Health, Equity, and Political Economy: A Conversation With Paul Farmer

Fitzhugh Mullan

Disclosures

Health Affairs. 2007;26(4):1062-1068. 

In This Article

Abstract and Introduction

Physician, anthropologist, and pied piper for global health equity, Paul Farmer is one of the world's leading voices for health and development. His mix of applied humanitarianism, scholarship, and charisma have brought focus to the plight of the world's poor and demonstrated that strategic health and socioeconomic interventions can make a difference. In 1987 he cofounded Partners In Health, an international organization that works to provide care in resource-poor settings around the world. In this interview with Health Affairs contributing editor and global workforce expert Fitzhugh Mullan, Farmer talks about the state of global health and the interplay between health, equity, and political economy.

Fitzhugh Mullan: You've been working on global health—really, global health equity— for most of your adult life. A lot has changed since you first went to Haiti as a student in 1983. How are we doing? Has the world made progress in regard to global health?

Paul Farmer: If we look at the possibilities now compared to twenty years ago, I think we are doing better. The world is paying more attention to the diseases of poverty: There is new concern about malaria and tuberculosis [TB], and we are finally reaching poor people with AIDS with lifesaving antiretroviral drugs. But I also think we have to be self-critical. Things looked very up in the 1970s when the smallpox eradication effort proved successful, and there was a lot of optimism about transnational interventions. A lot of people came together from all over the world to try to eradicate smallpox—and it worked.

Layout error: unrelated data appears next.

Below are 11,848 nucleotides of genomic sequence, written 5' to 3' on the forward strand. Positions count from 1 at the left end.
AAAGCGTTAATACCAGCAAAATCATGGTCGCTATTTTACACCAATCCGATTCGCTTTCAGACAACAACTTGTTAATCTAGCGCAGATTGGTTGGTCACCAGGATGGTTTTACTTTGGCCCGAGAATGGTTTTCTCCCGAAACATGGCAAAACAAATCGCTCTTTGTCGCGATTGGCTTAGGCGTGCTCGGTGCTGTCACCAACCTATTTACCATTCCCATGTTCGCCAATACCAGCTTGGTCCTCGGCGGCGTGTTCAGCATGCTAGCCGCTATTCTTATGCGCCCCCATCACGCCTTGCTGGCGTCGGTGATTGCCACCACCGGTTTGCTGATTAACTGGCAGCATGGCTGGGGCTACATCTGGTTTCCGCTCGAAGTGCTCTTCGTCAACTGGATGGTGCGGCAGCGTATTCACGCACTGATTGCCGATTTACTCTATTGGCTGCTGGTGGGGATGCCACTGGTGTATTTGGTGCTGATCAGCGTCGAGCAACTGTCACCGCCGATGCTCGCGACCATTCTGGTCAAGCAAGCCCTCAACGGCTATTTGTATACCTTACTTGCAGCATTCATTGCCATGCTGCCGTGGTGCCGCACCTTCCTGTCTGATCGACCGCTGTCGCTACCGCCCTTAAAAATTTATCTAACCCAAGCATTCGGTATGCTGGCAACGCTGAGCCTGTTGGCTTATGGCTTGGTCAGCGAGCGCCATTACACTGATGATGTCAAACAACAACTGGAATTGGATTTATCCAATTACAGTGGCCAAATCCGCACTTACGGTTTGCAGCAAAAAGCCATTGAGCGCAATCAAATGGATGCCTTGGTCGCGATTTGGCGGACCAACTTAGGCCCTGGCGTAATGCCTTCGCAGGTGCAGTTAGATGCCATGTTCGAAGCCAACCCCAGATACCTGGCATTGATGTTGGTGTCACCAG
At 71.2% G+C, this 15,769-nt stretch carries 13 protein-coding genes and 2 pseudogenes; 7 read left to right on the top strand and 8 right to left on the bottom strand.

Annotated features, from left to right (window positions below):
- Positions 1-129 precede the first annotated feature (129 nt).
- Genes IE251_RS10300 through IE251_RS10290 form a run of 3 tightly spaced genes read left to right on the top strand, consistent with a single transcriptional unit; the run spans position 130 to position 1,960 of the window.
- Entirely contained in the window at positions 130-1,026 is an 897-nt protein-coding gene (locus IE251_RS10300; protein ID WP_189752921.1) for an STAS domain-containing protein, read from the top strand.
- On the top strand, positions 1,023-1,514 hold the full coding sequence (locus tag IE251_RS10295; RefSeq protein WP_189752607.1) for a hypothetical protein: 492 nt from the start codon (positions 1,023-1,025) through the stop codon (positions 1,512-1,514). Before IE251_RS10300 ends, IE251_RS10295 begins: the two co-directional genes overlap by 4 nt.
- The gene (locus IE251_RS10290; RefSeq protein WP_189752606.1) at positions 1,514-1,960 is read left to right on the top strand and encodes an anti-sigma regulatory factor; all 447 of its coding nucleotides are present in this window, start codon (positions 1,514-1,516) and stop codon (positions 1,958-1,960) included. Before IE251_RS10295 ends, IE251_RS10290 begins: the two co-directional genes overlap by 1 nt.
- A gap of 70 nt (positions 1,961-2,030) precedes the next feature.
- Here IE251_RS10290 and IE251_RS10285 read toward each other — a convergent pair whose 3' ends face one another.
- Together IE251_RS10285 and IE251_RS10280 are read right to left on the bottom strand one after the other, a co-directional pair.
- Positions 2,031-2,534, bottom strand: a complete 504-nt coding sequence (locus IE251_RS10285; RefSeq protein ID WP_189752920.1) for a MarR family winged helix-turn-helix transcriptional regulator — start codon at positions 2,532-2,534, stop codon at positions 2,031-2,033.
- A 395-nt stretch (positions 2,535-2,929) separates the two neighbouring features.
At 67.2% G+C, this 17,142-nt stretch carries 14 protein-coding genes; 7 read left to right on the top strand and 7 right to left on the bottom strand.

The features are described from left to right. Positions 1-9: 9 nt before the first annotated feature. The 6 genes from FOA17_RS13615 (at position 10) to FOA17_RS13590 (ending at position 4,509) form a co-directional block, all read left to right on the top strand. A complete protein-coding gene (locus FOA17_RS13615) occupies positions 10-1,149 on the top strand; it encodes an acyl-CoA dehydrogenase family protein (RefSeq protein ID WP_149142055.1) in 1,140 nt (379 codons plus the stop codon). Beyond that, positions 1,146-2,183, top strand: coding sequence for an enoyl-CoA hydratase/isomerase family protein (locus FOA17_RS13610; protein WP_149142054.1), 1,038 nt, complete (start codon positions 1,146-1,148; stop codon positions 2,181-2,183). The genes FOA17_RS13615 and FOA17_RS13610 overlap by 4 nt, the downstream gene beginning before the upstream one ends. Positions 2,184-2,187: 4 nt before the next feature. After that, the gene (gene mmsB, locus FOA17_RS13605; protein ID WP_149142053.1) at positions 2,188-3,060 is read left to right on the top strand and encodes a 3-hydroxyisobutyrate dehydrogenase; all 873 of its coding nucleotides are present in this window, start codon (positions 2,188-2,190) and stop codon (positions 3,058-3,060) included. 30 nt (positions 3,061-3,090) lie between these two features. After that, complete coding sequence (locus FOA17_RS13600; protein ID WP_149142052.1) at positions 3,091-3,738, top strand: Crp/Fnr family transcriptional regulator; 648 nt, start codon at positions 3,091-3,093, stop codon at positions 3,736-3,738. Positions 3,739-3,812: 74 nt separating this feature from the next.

But if you look at the subsequent two decades, there have been fewer victories to point to: malaria was recrudescent; HIV came along and devastated an entire generation of young adults in some regions; TB remained a problem and has become increasingly resistant to antibiotics; and, of course, other chronic noncommunicable diseases and problems like child mortality persisted or grew. So, I think there was a high point in the 1970s, but by the end of the 1990s there were a lot of dispirited people and underfunded efforts.

Mullan: Dispirited in the sense that people had previously thought that disease eradication on a massive scale was within our grasp, but, in fact, it proved not to be?

Farmer: Exactly. Whether you talk about infant mortality or infectious disease, funding never really was sufficient. And First-World interest in the diseases of the poor—not just the ones I mentioned above, but a lot of tropical diseases—in disease control, in strengthening of health systems—seemed to falter. For a long time there was nothing like the Global Fund to Fight AIDS, TB, and Malaria, which came into being only four years ago; there were few new multilateral programs. There was really no support for treatment efforts that could strengthen health systems in poor countries.

Now, in 2007, there are many new initiatives to fund such efforts. The Gates Foundation, to the surprise of many, declared itself dedicated to finding solutions to the health problems of the world's poor. This was unprecedented. There is a lot about which we can be optimistic and a lot of reasons why we have the chance to make real progress. Now we have to show we can do it.

Comments

3090D553-9492-4563-8681-AD288FA52ACE
Comments on Medscape are moderated and should be professional in tone and on topic. You must declare any conflicts of interest related to your comments and responses. Please see our Commenting Guide for further information. We reserve the right to remove posts at our sole discretion.

processing....